Ethnic reference inappropriate?

A senior at South Western High School named Kennedy Barba sent me an email recently taking issue with a quote in a story about the five teenagers killed last month in a car crash near New Oxford.
Barba thought references to the ethnicity of the victims in the story were inappropriate.
“I understand that the statement I was just referring to is a direct quote from Father Charles Persing, but honestly, to write a complete article on how the death of five teenagers broke race barriers should not have been front-page news,” Barba wrote. “Five children died. There was no need to point out the color of their skin. We live in the 21st century; printing this article was not fitting to the time.” For the original letter, click here.
In a perfect world, I wrote back, I would be inclined to agree the references to race would be unnecessary. But I can’t help but feel we aren’t there yet and it was remarkable how the community pulled together to mourn the dead.
The day after the accident I got an email from a Mexican friend asking that we keep an extra vigilant eye on online comments. Last time a Hispanic teen had been involved in a serious accident, the comments had gotten pretty ugly, he reminded me.
So when that didn’t happen, we thought it was worthy of comment, celebration even. It’s an uncomfortable topic, but I think we have a lot more talking to do about race before it is time to talk less. There’s still too much ugly talk to be heard from some people when they think nobody’s listening.
I asked Barba if her letter was intended for publication, and if not, if I might use its comments anonymously to engender discussion. I appreciate that Barba wrote back that her letter was meant to be public, and that all that she wanted was for readers to give her views due consideration.
If thoughtful students like Kennedy Barba are any indication, maybe that more perfect world isn’t so far off after all. It all starts with a little honest dialogue.

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5 Responses to Ethnic reference inappropriate?

  1. T.W. Burger says:

    I agree with Marc. I’m old enough to remember when the fact that the group was “racially” mixed (scientists will tell you we misuse that term all the time) would have been the story, with strong hints that the deaths were a message from God, or some such nonsense.

  2. Melissa Seideman says:

    As one of Kennedy’s former teachers, I am proud of her efforts to voice her concerns. If only there were more Kennedy’s in the world.

  3. Charles Persing says:

    The recent tragedy and death of five New Oxford high school students solicited a letter written by Southwestern senior, Kennedy Barba. This well written letter was published January 16th but incorrectly names me, Father Charles Persing, as the source of her cited quotations.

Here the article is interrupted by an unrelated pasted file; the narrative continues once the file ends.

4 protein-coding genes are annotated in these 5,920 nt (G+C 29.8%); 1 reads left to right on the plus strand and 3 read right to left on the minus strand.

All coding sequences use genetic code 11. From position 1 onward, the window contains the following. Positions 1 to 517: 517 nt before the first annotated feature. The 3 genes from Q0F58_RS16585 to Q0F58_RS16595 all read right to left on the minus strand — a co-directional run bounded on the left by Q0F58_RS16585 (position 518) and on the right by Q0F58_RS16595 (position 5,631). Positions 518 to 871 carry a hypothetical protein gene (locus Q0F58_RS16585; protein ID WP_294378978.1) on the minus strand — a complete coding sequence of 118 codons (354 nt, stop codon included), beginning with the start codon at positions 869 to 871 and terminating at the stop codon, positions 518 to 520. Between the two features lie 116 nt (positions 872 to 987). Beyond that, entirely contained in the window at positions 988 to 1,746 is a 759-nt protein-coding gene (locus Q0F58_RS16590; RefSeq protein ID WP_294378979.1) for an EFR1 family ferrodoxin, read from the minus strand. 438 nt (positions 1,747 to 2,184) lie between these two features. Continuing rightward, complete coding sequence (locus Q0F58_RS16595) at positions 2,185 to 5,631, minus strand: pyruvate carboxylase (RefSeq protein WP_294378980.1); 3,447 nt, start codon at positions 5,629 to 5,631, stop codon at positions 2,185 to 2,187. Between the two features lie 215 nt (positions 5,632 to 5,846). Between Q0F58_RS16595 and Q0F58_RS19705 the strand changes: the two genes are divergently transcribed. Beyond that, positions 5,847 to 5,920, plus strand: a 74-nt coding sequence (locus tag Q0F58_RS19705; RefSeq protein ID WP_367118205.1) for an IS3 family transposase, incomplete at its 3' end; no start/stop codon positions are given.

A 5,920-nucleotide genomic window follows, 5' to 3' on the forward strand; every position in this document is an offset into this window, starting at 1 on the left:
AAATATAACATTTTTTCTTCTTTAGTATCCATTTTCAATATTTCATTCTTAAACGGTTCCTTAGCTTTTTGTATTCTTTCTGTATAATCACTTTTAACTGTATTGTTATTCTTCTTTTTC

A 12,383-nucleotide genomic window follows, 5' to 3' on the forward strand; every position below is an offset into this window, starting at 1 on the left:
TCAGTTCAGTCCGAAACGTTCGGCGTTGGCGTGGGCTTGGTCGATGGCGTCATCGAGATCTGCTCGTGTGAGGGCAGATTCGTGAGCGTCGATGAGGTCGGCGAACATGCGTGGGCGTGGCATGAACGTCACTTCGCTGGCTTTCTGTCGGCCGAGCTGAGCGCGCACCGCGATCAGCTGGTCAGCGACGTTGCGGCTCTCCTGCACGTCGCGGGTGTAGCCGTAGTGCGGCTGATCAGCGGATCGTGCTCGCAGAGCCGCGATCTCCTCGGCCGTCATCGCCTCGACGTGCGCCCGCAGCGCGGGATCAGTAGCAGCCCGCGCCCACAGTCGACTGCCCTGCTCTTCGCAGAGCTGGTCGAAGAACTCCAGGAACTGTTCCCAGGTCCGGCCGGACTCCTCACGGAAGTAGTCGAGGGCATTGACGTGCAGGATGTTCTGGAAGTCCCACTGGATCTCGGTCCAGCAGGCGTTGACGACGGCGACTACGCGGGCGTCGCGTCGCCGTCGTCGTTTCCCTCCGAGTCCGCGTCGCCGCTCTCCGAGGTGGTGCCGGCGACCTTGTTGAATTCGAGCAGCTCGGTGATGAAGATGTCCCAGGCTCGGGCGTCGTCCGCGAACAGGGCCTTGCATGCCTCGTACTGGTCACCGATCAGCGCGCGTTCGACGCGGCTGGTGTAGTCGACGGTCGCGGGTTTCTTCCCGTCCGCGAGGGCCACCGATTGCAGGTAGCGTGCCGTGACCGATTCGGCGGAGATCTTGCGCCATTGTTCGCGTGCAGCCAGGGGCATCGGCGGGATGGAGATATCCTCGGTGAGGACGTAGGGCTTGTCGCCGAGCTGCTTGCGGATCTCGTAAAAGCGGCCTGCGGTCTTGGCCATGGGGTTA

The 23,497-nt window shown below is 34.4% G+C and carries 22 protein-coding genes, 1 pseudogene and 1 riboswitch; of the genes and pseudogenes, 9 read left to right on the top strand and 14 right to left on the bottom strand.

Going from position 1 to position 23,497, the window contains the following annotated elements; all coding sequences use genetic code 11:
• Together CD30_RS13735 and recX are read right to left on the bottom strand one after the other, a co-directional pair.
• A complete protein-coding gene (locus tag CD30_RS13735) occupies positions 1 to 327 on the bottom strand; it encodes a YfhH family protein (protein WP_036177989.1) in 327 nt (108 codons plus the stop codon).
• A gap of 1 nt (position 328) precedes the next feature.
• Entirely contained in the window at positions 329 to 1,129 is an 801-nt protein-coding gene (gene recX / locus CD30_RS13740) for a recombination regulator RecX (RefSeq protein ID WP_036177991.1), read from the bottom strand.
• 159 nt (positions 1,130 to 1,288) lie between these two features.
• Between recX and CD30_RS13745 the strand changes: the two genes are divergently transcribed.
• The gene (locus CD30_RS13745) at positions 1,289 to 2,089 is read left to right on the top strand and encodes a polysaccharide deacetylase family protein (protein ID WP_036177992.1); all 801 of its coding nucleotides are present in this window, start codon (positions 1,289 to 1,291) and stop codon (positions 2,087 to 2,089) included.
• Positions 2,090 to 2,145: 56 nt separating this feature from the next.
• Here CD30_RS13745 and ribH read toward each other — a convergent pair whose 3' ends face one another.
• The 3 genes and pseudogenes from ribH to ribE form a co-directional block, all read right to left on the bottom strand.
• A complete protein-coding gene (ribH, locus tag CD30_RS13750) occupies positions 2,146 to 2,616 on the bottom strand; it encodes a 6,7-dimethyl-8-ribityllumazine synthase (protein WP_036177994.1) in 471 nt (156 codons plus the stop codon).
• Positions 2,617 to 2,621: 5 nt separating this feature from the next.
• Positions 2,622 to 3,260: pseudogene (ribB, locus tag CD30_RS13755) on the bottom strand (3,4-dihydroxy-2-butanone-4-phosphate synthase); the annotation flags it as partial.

A reading of Tim Prudente’s article of December 10 will show that Miss Barba was actually referring to the section in which Father Bernardo Pistone, Pastor of St. Francis Xavier Church, Gettysburg, states that it often takes tragedy to see the best in people. And what did he see? He saw a community, that, which not so long ago was divided along lines of race and color, now coming together to mourn and heal. Where did he see it? In a generation of young people, like Miss Barba, who have overcome racial barriers and prejudice–a generation of young people who look beyond skin color and ethnicity into the heart and soul of their friends and neighbors. On that day many hearts were broken and in need of healing. All experienced loss. All were one.

    Despite the welcoming attitude of this young generation, Fr. Pistone pointed out that there are still people among us who believe “these people are undocumented” and, “shouldn’t be here” and should “pick apples and then go home.” Fortunately this is becoming the opinion of the minority.

    I am in agreement with the author and Fr. Pistone that in our day and age it is inappropriate and unnecessary to segregate any community or divide peoples because of race, creed or color, especially since we believe God made each of us in His own image.

    I agree with Miss Barba that this article was about the tragic death of five promising lives. But there are also many lessons learned in tragedy. I commend Miss Barba, and young people throughout our community who, like her, work tirelessly and with great zeal to end discrimination, hatred and prejudice in all forms. I hope they succeed! I hope we all learn!

    Rev. Charles L. Persing
    Immaculate Conception Church
    New Oxford

  4. Grover says:

    Saved, I enjoy your site! 🙂

  5. I’m definitely not one who should be prodded. In fact, contrary, I will be the prod.
    The truly amazing leaders are similar to the best conductors – they reach beyond the notes to reach this wonderful time in the players.